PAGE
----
The Ghost of Energy Yet to Come
Democratic and Republic presidential candidates acclaim coal as a job creator in election after election, wooing swing state voters.
Some local unions, politicians and economic development advocates agree and are pushing for terminal developments. ‘What is the difference between coal and apples’ the hypothetical longshoreman argues.
Opponents decry coal as a threat to our health, the economy and the environment; they believe it’s time we (and China I suppose) “power past coal” to the age of clean energy.
The arguments for and against coal have focused on local impacts, but the consequences of whether our region and thus the country could rise as a coal exporter are also most certainly global.
Seattle and Washington State take pride as a trade oriented region with our airplanes, software and apples found just about everywhere on earth. The Seattle-Tacoma port region is the third largest shipping hub in North America, there’s no denying our economy relies on overseas customers. There’s also no denying that those industries have consequences to which we’ve yet to fully face-up to.
Coal would reinforce our global trade orientation, but would also complicate and gray our reputation as the emerald city. The proposed projects would nearly double US coal exports and make the US the third largest supplier of coal to Asia at full capacity. It would produce roughly 262 million tons of carbon dioxide per year, as much gasoline as is burned in the Western US.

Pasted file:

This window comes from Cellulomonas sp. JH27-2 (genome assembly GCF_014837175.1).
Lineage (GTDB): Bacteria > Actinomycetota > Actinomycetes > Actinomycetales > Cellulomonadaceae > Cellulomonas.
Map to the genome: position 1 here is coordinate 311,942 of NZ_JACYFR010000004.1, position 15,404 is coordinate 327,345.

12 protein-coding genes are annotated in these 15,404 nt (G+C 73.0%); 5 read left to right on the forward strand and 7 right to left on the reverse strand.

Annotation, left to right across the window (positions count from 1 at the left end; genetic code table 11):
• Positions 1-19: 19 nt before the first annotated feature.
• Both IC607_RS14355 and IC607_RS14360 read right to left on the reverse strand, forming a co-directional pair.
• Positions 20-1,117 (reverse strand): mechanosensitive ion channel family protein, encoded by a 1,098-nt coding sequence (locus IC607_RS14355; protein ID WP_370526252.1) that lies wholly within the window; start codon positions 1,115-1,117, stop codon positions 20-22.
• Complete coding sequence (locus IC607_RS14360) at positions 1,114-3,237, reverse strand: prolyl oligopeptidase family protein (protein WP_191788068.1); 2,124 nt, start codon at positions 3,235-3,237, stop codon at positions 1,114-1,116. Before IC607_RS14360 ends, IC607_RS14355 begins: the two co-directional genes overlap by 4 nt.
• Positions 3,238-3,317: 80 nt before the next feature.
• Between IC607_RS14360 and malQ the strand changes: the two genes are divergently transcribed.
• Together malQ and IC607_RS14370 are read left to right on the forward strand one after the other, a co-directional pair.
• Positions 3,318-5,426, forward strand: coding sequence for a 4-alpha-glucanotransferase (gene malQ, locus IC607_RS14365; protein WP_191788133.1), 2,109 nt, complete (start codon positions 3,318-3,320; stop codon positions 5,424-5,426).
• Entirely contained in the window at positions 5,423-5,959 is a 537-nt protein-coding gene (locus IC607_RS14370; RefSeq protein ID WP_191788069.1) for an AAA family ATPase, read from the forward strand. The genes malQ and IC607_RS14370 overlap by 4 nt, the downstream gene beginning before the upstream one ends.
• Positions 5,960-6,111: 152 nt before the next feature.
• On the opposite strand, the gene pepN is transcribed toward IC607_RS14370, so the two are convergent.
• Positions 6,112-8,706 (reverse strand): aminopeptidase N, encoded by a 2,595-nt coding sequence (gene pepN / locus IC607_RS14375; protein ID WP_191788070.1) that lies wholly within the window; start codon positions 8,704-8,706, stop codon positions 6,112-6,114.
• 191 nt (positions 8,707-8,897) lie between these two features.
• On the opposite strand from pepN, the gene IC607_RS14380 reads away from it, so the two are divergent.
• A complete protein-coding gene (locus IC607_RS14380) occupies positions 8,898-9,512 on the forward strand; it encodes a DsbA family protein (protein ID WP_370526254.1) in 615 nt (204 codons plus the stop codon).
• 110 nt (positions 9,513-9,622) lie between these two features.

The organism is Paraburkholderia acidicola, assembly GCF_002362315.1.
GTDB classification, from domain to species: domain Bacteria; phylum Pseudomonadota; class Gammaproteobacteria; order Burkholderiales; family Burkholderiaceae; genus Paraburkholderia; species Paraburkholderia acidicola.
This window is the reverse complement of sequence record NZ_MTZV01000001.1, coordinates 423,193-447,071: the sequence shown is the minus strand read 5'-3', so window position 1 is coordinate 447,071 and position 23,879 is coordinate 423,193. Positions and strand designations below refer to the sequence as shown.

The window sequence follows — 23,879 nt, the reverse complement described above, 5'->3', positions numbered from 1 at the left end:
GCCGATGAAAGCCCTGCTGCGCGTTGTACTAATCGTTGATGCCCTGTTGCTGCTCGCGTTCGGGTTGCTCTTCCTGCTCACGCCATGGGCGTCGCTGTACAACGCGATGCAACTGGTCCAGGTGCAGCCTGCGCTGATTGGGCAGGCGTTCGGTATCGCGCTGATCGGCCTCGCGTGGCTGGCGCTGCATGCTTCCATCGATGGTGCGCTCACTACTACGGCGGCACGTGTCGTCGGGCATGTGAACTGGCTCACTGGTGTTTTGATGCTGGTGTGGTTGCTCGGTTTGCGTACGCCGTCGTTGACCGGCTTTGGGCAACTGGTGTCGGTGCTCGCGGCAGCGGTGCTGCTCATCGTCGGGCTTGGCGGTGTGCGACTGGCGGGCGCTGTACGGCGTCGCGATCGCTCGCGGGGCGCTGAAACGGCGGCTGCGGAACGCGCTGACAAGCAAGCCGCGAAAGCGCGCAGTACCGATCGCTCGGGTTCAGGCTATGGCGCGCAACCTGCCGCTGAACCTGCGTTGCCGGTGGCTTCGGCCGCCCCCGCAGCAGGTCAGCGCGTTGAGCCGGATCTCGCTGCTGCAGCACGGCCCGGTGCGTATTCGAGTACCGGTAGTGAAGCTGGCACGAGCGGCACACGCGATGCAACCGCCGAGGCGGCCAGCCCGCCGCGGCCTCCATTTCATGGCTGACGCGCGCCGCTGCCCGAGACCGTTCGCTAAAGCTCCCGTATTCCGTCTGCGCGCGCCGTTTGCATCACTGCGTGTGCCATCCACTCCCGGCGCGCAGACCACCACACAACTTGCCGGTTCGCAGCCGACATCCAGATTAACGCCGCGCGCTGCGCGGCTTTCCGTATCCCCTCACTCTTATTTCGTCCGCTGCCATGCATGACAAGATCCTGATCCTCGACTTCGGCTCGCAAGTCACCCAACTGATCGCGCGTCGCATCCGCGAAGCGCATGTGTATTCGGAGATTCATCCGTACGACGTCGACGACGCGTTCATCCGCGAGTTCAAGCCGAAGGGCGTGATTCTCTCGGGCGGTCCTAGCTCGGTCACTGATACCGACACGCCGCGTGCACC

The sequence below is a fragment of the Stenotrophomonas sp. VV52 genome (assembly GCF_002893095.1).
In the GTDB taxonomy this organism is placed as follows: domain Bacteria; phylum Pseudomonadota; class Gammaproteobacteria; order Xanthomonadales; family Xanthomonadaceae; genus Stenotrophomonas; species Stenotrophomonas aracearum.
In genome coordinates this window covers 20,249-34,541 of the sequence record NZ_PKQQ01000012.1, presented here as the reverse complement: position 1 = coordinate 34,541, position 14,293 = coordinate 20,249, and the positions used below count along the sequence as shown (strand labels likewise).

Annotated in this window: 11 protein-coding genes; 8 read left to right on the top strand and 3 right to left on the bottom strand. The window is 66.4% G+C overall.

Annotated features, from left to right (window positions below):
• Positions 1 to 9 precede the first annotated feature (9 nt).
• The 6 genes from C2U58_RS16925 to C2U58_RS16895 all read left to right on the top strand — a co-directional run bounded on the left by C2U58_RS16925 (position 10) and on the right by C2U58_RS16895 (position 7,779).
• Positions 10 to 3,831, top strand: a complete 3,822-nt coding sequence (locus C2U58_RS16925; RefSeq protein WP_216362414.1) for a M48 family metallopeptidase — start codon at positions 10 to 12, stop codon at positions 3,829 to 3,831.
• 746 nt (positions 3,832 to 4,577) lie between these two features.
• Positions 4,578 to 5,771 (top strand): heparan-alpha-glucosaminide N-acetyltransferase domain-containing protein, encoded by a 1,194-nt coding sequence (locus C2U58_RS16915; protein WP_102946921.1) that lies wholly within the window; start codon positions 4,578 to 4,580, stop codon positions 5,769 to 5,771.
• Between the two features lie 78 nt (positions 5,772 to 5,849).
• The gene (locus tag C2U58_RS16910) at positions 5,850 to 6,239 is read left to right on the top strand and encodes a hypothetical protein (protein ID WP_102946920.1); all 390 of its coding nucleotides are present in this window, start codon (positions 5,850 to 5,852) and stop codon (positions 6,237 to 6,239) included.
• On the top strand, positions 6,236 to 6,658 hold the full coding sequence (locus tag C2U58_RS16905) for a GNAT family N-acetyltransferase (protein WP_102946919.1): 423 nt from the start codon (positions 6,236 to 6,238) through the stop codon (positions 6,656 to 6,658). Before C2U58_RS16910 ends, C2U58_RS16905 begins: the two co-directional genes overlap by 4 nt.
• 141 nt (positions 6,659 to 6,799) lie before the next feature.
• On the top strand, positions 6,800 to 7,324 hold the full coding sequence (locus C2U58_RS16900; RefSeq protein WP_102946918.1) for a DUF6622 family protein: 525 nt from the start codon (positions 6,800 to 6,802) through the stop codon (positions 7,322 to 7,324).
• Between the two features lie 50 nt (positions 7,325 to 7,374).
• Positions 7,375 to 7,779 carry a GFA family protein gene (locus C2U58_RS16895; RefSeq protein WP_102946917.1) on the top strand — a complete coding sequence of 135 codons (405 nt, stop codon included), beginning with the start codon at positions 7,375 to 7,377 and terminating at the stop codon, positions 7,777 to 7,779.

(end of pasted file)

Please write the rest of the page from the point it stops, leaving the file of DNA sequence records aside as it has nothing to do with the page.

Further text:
Time to Wake Up?
It’s unclear whether Northwest individuals or institutions will be able influence how this plays out and whether we stand to profit and/or share responsibility for coal’s continued growth or decline in Asia. Some commentators believe it will make little difference.
If the turnout at recent hearings can be trusted, many Northwesterners have little interest in being the gateway to Asia when it comes to coal, and they aren’t afraid to say it. The Seattle City Council came out with a resolution against coal terminals in Washington and the Mayor sponsored a study demonstrating traffic delay and congestion. Citizen and non-profits have been equally adamant opposing Cherry Point terminal.
But we might also reflect on the fact that we host some of largest manufacturers of the most fossil-fuel consumptive products, like planes and trucks.
How can we mitigate the negative impacts of these industries? We also continue to consume energy at a much higher rate per capita than most of Asia. Given that, who are we to scold China for wanting to buy our coal to fuel their economic growth.
What can we do in our own lives, businesses and associations to reduce our share of natural resource consumption?
Our state is failing to lead on comprehensive climate legislation, like the cap and trade system just created in California. How can we take a stand and advocate for climate policy that would give us real power to define our role in the great coal export debate? The first step is waking up and speaking out.
You can have a say in person with a couple thousand of your neighbors at a public hearing on the Cherry Point terminal this Thursday, Dec. 13 from 4 to 7 p.m. at the Washington State Convention Center, 800 Convention Place, Ballroom 6F. For more information visit: http://www.eisgatewaypacificwa.gov/